The Past Comes Alive for Tourists to York, UK
On a recent trip to the United Kingdom, we only had part of a day to spend in York, and wished that he had seen more. It is a fantastic destination well worth the drive from London. I recommend buying a “York Pass”, which gives you access to several destinations around York.
JORVIK Viking Centre (5 stars)
Jorvik is the old timey way of saying York, and the JORVIK Viking Centre is a 16-minute theme park style ride and a museum, which teach you about these ancient people.
The ride itself is thrilling, featuring dozens of lifelike mannequins, many of which are animated, including animals and babies, and you get right up close to them. It’s very modern and sophisticated in how the dioramas are arranged to show local Viking life, as recently excavated by archaeologists. The audio comes in many different languages, and was a bit difficult to hear, especially when the animatronic characters were speaking over it, so I would recommend headphones be available.
I also found the text distracting. It’s important to take a break and simply enjoy experiencing the ride. It holds quite a few surprises, including sound effects and even smells! And it works just as well for adults who want to learn as for children who may just want a visual spectacle. I felt that I was learning something real but also being genuinely entertained to “look” into the past.
On the way in, I didn’t quite catch the high-level background on the Vikings, which was either missing or easy for a weary tourist to miss. They came from where in Europe? They interacted with the English or ancient Celts in what way? But instead it was very personal. We learned a lot about the daily lives and personal stories of residents and crafts people, and the buildings they lived in.
Then when the ride is over, you can go through museum exhibits and actually see the artifacts that have been dug up. Separately, you can even visit a dig. They have volunteers speaking to kids in a corner of one room with seating. There are dozens of displays, all well curated and interesting. My favorite was the volunteer showing how coins can be made with a hammer mold. It ends in a cute gift shop.
Jorvik Viking Center is only medium sized, but it’s conveniently located in right in downtown York, so it’s next to the other shops, restaurants, and other attractions. We came in thinking from television and movies that Vikings were blood thirsty and always ready to fight in a battle. Then Jorvik Viking Center opened our eyes and we learned more about not only the men but also what the women and the children were up to, along with the elderly and the sick. 5 stars.
You can also see what an archaeological dig looks like, in a separate attraction called The Jorvik Dig, a hands-on archeological adventure giving kids a chance to become trainee diggers.
Merchant Adventurers’ Hall (3.5 stars)
The Merchant Adventurers’ Hall in York was built in 1357 for the merchants’ guild. Think of it as the ancient version of the Rotary Club or local Chamber of Commerce. It’s beautiful and old-looking.
The audio guide is necessary unless you know a lot about merchants. It was excellent and repeated basic points, so you don’t get too lost. This is important because often (such as at the Jorvik Center when we missed where the Vikings came from) weary tourists need a repeat of basic points to keep up with learning.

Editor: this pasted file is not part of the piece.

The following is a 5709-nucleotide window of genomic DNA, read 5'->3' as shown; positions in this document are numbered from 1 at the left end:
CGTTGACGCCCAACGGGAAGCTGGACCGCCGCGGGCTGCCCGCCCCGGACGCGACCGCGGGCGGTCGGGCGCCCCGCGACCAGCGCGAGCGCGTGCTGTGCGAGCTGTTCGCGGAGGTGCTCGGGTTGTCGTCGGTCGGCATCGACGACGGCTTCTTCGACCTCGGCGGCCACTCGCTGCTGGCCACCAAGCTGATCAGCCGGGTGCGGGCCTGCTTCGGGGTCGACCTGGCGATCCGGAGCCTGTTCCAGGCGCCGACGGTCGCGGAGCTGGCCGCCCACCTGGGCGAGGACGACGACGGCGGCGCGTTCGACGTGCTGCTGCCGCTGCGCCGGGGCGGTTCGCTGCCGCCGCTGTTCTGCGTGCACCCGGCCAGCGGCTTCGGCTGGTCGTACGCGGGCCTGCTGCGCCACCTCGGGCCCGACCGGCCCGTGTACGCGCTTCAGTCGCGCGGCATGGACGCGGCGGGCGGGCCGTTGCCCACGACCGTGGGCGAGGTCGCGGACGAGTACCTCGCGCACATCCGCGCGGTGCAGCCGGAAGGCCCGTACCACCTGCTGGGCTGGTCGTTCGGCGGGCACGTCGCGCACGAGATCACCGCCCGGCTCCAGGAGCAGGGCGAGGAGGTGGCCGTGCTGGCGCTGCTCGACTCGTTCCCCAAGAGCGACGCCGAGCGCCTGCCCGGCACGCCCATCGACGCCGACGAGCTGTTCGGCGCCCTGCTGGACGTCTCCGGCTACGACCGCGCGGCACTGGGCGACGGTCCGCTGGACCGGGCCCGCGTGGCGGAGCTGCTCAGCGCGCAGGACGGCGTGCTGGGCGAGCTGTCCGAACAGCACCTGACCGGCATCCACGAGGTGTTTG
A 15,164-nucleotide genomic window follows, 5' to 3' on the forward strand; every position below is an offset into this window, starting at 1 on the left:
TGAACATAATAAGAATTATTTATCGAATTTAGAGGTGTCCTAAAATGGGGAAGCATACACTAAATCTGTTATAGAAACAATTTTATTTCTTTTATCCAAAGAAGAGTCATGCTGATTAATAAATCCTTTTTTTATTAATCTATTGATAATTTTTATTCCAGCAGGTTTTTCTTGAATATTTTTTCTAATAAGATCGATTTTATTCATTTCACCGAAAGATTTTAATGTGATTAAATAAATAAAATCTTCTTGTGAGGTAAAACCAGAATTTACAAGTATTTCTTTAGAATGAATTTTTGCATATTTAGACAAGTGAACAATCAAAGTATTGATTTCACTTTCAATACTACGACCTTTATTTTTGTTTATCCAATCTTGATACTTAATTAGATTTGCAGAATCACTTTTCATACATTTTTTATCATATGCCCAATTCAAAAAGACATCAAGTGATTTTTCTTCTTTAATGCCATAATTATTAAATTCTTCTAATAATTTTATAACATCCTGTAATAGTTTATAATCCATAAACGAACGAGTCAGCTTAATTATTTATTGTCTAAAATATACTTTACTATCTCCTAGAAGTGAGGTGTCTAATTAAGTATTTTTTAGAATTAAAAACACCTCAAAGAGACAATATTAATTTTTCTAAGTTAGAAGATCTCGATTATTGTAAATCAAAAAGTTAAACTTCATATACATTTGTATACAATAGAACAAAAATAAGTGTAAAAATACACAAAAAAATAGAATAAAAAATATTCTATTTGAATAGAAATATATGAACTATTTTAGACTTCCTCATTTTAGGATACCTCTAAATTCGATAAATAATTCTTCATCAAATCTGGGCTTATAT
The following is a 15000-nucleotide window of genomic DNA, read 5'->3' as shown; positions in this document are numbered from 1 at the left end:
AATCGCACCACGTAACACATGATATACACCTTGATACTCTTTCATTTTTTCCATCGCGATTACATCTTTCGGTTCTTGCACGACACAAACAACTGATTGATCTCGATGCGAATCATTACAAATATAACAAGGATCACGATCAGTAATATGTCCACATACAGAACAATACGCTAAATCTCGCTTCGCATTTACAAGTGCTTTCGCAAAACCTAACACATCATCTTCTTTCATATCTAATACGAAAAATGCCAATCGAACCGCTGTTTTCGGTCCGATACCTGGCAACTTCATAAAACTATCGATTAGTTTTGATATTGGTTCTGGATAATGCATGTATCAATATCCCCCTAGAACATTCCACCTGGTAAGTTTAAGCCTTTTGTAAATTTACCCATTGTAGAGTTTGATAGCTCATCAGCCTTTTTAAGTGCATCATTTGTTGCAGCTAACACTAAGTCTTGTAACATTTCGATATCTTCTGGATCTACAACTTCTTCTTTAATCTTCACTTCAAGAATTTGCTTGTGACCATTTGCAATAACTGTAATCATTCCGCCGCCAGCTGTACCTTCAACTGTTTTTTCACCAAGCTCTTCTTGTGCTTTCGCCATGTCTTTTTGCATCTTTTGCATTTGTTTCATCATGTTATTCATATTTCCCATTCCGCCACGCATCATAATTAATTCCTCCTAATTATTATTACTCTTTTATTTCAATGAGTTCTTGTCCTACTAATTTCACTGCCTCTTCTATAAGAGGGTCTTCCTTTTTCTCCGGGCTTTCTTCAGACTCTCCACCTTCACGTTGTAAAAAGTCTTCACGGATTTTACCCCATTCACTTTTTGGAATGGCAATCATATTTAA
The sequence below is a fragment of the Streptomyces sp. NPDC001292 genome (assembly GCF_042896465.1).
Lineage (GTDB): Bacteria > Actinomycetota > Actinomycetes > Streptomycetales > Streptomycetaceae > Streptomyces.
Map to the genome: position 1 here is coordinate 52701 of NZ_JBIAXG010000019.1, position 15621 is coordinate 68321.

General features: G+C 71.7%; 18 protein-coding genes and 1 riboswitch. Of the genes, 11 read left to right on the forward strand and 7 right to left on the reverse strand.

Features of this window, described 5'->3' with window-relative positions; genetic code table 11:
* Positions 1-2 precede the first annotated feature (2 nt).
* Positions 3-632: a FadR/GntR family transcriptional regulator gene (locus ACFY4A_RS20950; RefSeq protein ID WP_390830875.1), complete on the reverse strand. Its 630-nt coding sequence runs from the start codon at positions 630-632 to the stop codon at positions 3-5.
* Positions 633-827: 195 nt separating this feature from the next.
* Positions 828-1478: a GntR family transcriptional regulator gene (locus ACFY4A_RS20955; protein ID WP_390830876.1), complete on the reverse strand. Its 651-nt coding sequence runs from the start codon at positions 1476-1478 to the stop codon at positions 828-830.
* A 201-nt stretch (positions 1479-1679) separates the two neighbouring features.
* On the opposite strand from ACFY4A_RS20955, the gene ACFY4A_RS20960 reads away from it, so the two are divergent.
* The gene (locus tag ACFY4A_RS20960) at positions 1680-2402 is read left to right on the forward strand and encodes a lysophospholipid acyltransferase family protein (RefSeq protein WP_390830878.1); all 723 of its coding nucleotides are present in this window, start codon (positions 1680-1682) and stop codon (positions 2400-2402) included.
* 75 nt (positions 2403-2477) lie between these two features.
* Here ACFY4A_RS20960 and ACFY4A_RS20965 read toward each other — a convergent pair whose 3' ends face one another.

Oddly, the hall has been fitted for electricity and lighting, and even bathrooms and an aid elevator for wheelchairs. I would think they’d try to preserve the building as it was?
It’s worth a visit, but not hugely accessible. We did not feel an emotional attachment or get the big picture of what this was all about. From the outside it sure looks old, with outdoor seating and a little park. On the indoors, it was a strange mix of old and modern, with a cafe and electric lighting. Good for a quick peek, but perhaps not to stay for an hour. 3.5 stars.
York Castle Museum (5 stars PLUS)
The York Castle Museum is an extensive museum that connects weary tourists to the past better than any other museum we saw in the UK. For example, they have an exhibit on the history of toys, and another on fashion, but they don’t concentrate just on the 1500s or 1700s. They also include the 1900s and today. By putting old and new side-by-side, you can access the past so well. It’s remarkably interesting! You are required to walk through the museum in order, but at least you’ll never wonder what you’ve missed.
Their placards are short and easy to read quickly. They have a chocolate cooking exhibit, cooking chocolate bits and giving out samples. They work to put everything into a modern context, for example showing you how people’s teeth used to be. Or at what time of day people used to eat their meals, compared with today. It is innovative, covering medieval times but also every century up to the present day.
It’s not hugely technological, so you won’t find computerized exhibits or interactive VR for kids. They’ve got more like a little jungle gym, and a blackboard you can write on. There’s also clothing from the past that you can try on and take photos. Although much is behind glass, you can get right up close to exhibits including a stage coach and old bicycles.
The most delightful part of the museum was an entire preserved Victorian street of store fronts. These are actual old timey stores that were brought into the museum, one of them dating from 1640.
So, a rare 5 stars PLUS for the York Castle Museum.
Elsewhere Near York
We selected, but did not have time for, so much else that we could have done in York with our York Passes, including the Roman Bath Museum, the Richard III experience and Henry VII experience, the York Cold War Bunker, and Castle Howard. See my reviews of nearby Fountains Abbey and Studley Royal (4 stars), and The Forbidden Corner (5 stars PLUS).